Southern Centre Dairies, owned by Alfons and Gea Zeestraten, has been bought by Southland dairy farming firm, Fortuna Group.
Zeestraten said he is uncertain what he will do next, before politely declining to comment further.
A Primary Industries Ministry spokesman said Zeestraten and Southern Centre Dairies still face five Biosecurity Act charges each but they do not relate to the introduction of M bovis to New Zealand.
The case will be heard in Invercargill District Court at a date yet to be set.
The charges against Southern Centre Dairies relate to the importation of farm equipment in January 2018, specifically the process of accepting and unpacking those goods, including an effluent pump, without the required authorisation or following the correct procedures. There are additional charges relating to the acquisition and disposal of unauthorised goods. Zeestraten has been reported saying he denies all charges.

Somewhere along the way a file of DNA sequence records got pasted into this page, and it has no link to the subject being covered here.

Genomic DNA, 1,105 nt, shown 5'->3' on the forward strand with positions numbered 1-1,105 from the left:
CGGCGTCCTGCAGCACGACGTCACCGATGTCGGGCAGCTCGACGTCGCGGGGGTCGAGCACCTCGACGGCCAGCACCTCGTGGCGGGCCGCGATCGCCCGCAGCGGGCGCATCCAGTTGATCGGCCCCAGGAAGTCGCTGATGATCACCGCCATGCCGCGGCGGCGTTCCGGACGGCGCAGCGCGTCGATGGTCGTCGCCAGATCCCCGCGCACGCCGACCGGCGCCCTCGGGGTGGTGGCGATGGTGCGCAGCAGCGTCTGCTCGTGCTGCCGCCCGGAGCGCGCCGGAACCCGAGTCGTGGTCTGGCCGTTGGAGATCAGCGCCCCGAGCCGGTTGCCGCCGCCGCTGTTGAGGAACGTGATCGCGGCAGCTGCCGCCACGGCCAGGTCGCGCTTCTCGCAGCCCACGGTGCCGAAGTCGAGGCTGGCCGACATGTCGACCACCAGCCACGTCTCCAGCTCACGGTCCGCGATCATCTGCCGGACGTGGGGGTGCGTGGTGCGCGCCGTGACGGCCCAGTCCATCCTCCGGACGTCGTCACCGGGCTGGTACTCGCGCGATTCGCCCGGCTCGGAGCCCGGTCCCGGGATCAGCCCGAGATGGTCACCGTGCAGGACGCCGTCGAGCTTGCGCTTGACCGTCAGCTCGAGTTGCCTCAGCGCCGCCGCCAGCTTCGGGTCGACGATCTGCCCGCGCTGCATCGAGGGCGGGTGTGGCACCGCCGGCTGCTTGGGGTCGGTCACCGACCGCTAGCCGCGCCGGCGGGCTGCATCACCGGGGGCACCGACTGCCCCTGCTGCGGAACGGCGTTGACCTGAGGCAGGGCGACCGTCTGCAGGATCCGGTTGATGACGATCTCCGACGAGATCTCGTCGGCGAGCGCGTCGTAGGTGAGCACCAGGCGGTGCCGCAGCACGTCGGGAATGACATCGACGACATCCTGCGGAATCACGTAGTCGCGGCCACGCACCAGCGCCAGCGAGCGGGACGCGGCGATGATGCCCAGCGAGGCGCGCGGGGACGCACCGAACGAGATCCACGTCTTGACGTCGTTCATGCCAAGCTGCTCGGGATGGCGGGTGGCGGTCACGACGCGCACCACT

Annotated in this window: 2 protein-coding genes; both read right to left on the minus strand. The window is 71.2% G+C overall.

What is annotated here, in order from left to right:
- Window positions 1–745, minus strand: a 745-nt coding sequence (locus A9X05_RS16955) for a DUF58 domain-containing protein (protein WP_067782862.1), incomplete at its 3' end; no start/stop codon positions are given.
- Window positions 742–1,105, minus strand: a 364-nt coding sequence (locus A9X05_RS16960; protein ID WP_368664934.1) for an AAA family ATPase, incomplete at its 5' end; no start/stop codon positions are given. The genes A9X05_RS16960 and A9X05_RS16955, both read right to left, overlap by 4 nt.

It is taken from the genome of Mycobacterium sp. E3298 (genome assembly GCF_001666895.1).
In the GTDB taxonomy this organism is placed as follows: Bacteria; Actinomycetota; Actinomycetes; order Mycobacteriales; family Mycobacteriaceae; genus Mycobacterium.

In February 2018 MPI identified Zeestraten farm as the source of M bovis infection in Southland with all infected properties in the province having links to them.
Fortuna chief executive Matthew Richards said the herds on the Zeestraten farms were culled in 2017 and the farms were subsequently cleaned and restocked.
MPI has removed all restrictions and they are operating as normal.
Richards says future risk will be managed as Fortuna does with all its farms, using best industry best practice.
“The midseason takeover will allow us to work with existing management capability and ensure we are able to implement our Fortuna Way as effectively and quickly as possible,” Richards said.
Fortuna already owns or partly owns about 19 Southland dairy farms running more than 12,000 cows on 4345ha with 1350ha of support land.
The company was formed in 2012 and is majority owned by the Dodunski family with minority shareholdings by private investors including a stake managed by Craigmore Sustainables, a NZ partnership that owns and manages food and fibre businesses.